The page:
The Thai authorities must not return 50 ethnic Uighurs to China, where they are at risk of being tortured, forcibly disappeared and executed, and China must reveal the whereabouts of more than 100 already deported.
This morning, the Thai authorities confirmed that they have deported to China some 109 Uighurs – the Turkic ethnic group living in Eastern and Central Asia. They were part of a group detained for irregular entry into Thailand in March 2014.
Since the 1980s, the Uighurs have been the target of systematic and extensive human rights violations by the Chinese authorities.
“Thailand has violated international law by forcibly returning some 109 Uighurs to China. This is akin to sentencing them to the worst punishment imaginable. Time and time again we have seen Uighurs returned to China disappearing into a black hole, with some detained, tortured and in some cases, sentenced to death and executed,” said Nicholas Bequelin, Regional Director for East Asia at Amnesty International.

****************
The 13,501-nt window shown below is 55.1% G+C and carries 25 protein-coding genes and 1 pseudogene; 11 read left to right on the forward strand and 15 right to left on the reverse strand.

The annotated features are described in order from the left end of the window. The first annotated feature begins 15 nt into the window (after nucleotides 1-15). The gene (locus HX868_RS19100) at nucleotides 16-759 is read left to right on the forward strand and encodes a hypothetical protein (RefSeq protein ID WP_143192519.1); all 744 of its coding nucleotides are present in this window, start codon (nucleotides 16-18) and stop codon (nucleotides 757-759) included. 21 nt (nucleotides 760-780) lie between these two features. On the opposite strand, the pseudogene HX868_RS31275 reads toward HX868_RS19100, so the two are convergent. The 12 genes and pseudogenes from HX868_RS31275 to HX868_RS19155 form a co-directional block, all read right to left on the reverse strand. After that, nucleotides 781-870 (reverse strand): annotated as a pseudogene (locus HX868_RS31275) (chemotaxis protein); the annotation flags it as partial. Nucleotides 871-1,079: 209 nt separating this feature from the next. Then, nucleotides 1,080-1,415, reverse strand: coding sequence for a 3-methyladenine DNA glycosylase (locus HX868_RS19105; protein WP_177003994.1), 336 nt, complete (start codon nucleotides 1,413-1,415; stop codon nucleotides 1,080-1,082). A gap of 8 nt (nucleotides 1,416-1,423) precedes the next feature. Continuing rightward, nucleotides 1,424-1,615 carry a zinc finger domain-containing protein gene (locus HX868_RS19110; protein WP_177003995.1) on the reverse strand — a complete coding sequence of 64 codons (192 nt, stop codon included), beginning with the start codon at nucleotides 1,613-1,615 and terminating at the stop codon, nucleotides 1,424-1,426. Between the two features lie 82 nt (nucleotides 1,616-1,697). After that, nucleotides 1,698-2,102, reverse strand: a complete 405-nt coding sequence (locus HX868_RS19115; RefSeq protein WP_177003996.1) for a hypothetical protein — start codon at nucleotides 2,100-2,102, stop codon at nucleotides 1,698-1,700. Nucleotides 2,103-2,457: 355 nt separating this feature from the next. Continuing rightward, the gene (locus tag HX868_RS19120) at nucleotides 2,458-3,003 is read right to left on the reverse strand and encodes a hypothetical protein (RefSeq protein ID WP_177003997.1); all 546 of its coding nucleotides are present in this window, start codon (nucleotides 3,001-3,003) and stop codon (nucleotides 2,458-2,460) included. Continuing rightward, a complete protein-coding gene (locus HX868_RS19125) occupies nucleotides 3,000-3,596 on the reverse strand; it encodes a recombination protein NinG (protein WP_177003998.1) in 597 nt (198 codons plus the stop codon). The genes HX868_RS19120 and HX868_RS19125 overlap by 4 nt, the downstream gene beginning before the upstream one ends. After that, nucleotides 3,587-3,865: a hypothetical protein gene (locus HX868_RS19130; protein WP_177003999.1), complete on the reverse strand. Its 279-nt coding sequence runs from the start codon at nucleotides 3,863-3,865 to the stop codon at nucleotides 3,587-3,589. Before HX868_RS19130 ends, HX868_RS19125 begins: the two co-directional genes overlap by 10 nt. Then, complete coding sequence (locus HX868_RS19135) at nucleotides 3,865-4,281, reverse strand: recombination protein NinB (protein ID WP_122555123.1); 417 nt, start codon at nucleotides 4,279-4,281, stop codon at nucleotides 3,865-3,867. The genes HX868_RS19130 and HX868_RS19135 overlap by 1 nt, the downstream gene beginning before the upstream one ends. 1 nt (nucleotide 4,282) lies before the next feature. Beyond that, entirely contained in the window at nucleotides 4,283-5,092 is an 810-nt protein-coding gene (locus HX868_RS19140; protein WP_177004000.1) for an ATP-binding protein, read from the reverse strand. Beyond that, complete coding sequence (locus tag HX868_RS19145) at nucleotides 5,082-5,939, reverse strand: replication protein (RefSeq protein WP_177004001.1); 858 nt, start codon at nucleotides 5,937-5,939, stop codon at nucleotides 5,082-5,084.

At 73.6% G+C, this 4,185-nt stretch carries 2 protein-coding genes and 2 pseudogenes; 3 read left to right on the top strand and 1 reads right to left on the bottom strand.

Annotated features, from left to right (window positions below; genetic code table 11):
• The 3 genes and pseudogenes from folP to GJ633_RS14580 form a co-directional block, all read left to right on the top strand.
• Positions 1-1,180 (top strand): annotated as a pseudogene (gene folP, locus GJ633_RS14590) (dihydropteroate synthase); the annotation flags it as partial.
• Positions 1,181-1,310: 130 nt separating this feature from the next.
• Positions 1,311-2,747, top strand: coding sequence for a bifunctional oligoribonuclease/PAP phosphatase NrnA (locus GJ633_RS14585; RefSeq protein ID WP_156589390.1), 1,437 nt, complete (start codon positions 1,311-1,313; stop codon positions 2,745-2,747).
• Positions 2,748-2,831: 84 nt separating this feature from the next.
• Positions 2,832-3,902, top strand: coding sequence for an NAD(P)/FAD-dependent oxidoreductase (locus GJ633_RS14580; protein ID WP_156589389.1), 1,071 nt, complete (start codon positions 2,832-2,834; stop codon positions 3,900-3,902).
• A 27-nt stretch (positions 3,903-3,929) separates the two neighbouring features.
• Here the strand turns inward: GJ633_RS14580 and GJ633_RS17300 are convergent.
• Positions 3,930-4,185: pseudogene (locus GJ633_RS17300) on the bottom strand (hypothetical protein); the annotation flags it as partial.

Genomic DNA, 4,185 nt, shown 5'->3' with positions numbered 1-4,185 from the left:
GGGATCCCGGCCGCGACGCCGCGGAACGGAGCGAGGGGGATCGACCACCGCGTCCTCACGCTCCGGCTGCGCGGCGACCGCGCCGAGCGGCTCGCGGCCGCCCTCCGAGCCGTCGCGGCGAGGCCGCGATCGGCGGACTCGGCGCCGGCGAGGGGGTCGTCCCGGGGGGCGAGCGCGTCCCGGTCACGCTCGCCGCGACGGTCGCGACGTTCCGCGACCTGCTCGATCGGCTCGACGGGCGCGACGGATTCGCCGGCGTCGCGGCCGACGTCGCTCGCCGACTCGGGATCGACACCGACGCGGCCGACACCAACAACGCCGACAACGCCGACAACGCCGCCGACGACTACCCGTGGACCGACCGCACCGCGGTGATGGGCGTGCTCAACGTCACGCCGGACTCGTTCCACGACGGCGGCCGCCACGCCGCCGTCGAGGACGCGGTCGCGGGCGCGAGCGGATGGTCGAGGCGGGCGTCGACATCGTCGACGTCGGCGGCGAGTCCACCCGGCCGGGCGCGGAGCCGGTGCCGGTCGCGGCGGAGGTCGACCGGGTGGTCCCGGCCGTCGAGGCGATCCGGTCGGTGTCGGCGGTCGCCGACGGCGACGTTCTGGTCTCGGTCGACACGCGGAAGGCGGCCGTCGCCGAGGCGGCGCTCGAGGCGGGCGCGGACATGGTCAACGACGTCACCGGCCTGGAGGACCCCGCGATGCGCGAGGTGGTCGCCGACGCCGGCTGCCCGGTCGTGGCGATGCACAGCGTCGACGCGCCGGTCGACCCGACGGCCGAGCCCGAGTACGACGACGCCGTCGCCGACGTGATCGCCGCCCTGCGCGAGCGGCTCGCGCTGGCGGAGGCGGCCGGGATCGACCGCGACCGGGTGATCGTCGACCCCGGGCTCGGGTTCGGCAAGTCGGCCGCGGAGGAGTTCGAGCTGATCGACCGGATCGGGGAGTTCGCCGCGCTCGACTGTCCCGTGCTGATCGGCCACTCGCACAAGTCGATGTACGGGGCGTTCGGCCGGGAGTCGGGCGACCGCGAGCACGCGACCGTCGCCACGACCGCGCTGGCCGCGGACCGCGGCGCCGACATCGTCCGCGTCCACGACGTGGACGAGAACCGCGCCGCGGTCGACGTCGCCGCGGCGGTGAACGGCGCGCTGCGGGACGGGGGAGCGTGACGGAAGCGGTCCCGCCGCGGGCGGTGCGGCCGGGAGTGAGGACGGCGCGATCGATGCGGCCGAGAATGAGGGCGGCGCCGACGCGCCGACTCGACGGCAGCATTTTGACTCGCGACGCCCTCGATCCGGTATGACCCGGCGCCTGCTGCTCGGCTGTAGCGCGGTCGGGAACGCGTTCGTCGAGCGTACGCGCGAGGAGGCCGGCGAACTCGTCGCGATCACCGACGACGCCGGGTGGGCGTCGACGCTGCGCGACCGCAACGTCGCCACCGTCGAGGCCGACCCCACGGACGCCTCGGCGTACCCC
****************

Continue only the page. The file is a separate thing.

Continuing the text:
“Deporting these people is a despicable act, and illegal under international law. If the Thai authorities go ahead with any further deportations, they will be putting the lives of many at risk.”
Thailand is bound by the principle of non-refoulement, which prohibits the transfer of people to any country or jurisdiction where they would be at real risk of serious human rights violations or abuses. This principle is enshrined in numerous international instruments, and has achieved the status of customary international law, binding on all states, regardless of whether they have ratified the relevant treaties.
The forcible return of people to a country where they could face torture and other ill-treatment would also violate the Convention against Torture and Other Cruel, Inhuman or Degrading Treatment or Punishment, to which Thailand is a state party.